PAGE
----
DIY Minesweeper from scrap materials
Didn’t make it by Friday, but let it be Sunday fast. Disclaimer: The homemade product described below does not claim to be in the DIY Hall of Fame. However, the idea seemed to me funny, and if so, then what would not be implemented. And if they did, then why not tell about it. So, below you will find a short story about how to make a desktop version. “Minesweeper” from every little thing at hand.
Oddly enough, the fruits of the obvious idea of realizing Minesweeper in the physical world are not very abundantly presented on the Internet. Immediately I can only name a couple of not too tube projects: “Minesweeper” on sticky notes and “Minesweeper” with a tactile interface… The first is somehow completely at once, and the second is too large-scale, and it could not do without electronics. I also can’t live without software, but it will still work behind the scenes, so it doesn’t count.
So, to begin with, we take a regular hard transparent file for documents of this type:
Next, on two wide sides and one narrow side, we put thin strips cut from corrugated cardboard (any box will do). According to the total size of the resulting structure, cut out a rectangular piece of the same corrugated cardboard and glue it on top of the strips. The file for documents can be removed for now.
The result will be something like this pallet:
For clarity, I made the elements quite thick, in practice they will be thinner.
Now you need to prepare rectangular cardboard squares. If you count on a 7 x 9 playing field (like mine), then you will need, respectively, 7 x 9 = 63 squares with a side of about 26 millimeters.
Already at this stage, the game can be tested. Print the level on A4 sheet, not looking put it down under a file with a blank sheet inside (so that it covers the picture), and place the resulting “sandwich” in the tray. All cells are closed with cardboard squares, a blank sheet is carefully removed from the file, and you can play!
The photo below shows a slightly improved version of this version:
Here the pallet is closed on top with a cardboard frame with slightly wider edges so that the squares fit snugly on the playing field. Since the level was printed from a computer, I had to leave a little space for the margins, where the printer does not reach. Therefore, the squares are made slightly smaller than required to cover A4 sheet. Well, taking them out should be easy, of course. There are no separate chips for flags, we use a LEGO set.
Levels are generated and printed using MS Excel macros. This method made it possible to quickly manually adjust the size of the cells to fit the paper (the outer cells may be narrower, because the fields are still farther away) and draw the borders. The number of mines is obviously set in the macro:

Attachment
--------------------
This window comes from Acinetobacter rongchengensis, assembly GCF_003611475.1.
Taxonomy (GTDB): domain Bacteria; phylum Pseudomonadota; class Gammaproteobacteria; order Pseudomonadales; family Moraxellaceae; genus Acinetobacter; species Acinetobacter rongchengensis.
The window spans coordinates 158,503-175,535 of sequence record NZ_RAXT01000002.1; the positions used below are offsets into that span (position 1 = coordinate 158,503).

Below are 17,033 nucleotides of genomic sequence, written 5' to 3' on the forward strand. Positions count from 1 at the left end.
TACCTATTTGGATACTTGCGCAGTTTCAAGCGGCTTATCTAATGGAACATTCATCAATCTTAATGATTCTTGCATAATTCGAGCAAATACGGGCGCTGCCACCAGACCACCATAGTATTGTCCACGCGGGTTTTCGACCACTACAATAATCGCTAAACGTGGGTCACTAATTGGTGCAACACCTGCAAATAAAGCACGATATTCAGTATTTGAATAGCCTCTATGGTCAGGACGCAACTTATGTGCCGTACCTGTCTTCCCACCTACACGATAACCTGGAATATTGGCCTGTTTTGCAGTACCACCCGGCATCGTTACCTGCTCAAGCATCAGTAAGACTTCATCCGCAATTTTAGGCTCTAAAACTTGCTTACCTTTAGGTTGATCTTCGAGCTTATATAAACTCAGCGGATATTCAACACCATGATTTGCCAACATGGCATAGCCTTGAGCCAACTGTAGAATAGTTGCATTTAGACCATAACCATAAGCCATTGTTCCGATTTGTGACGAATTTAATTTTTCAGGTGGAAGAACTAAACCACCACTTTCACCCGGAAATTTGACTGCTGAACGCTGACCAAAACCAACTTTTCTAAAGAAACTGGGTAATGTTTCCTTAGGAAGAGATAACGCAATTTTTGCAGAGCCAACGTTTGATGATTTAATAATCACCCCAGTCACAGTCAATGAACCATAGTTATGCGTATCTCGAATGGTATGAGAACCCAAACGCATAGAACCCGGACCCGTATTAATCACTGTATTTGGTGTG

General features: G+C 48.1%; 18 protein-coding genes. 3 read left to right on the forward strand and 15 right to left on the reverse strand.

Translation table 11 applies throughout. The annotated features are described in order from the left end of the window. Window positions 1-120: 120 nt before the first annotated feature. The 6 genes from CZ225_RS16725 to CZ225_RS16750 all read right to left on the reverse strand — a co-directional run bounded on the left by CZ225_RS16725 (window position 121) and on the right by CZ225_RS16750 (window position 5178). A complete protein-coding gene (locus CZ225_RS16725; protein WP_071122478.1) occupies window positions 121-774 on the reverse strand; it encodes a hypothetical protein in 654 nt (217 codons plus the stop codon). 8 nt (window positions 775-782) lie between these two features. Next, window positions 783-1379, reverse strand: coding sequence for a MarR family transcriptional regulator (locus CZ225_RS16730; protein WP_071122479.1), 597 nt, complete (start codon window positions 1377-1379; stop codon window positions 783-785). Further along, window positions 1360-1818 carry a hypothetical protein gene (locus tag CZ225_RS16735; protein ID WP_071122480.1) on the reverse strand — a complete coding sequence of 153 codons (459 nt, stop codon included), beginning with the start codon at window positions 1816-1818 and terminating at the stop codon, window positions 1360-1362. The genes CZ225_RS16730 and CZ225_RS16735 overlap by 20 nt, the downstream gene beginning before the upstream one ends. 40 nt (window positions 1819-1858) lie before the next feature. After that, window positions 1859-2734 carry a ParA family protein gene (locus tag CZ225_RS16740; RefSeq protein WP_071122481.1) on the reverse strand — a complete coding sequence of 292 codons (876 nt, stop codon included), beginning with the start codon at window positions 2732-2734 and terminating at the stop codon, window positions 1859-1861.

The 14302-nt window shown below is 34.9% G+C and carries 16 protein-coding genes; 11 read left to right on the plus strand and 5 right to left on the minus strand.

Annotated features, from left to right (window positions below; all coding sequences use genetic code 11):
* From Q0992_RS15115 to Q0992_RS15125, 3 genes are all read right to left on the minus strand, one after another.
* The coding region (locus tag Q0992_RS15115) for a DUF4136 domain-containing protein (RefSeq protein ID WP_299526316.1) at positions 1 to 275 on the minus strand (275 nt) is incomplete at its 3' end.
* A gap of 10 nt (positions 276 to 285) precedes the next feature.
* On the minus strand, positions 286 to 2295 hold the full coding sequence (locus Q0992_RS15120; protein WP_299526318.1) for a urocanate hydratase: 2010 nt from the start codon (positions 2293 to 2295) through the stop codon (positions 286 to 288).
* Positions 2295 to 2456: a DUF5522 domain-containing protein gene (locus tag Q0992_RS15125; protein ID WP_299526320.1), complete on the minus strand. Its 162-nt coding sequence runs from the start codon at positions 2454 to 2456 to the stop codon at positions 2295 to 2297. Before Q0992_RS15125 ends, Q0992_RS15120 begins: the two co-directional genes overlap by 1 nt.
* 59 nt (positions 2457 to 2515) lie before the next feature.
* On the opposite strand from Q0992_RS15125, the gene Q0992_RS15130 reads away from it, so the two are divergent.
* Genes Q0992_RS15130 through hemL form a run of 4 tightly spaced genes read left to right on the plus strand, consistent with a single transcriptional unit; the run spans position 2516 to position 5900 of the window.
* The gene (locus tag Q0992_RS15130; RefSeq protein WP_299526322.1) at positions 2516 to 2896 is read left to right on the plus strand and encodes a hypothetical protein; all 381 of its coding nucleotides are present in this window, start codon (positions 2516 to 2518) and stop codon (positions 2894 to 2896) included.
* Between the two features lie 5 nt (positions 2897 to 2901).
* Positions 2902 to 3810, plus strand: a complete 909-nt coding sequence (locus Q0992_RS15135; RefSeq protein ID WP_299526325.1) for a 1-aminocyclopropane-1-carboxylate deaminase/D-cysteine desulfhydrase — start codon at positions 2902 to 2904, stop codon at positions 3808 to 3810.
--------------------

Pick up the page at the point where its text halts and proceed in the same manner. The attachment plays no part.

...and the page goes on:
For such a field, it seems to me, there should be ten to eleven mines.
In the course of the experiments, disadvantages were also discovered. The child complained about the absence of the indicator for the number of mines. I somehow didn’t care much, but the unsuccessful first moves annoyed me: you open a random cell and immediately land on a mine. In the original computer “Minesweeper” this does not happen: the level is generated after of how we make the first move, and at the same time the starting square chosen by the player is guaranteed to be made safe.
We managed to solve both shortcomings in one blow: when choosing items
Mine count and
Zero cell mines are not generated in the neighborhood of the upper left cell. Thus, all cells adjacent to it are safe, and the cell itself is used to output the total number of mines on the level. There is also a more “hardcore” version with a mine indicator, but no security guarantees. (“For realism”as suggested).
In principle, this could have ended, but somehow I did not want to limit myself to such a short-lived design. At first I thought of making a second version, in which two specific shortcomings would be corrected: 1) it is easy to knock the squares off during the game and 2) manipulations with the file are a little annoying. I thought to cut the file lengthwise and glue the film on top of the pallet, and arrange a grid of cardboard strips on top to fix the square chips.
As a result, after evaluating the amount of fuss, it was decided to make a longer-playing version of wooden slats. By and large, everything is the same here:
There is a pallet for paper, a transparent film and a net of laths are glued on top, the level has grown to the size of 8 x 11 cells (14 min). Well, the chips are also made of wood (using a saw and sandpaper …)
That, perhaps, is all. In accordance with the trends of the times, the gameplay was filmed:
Macro just in case I will attach…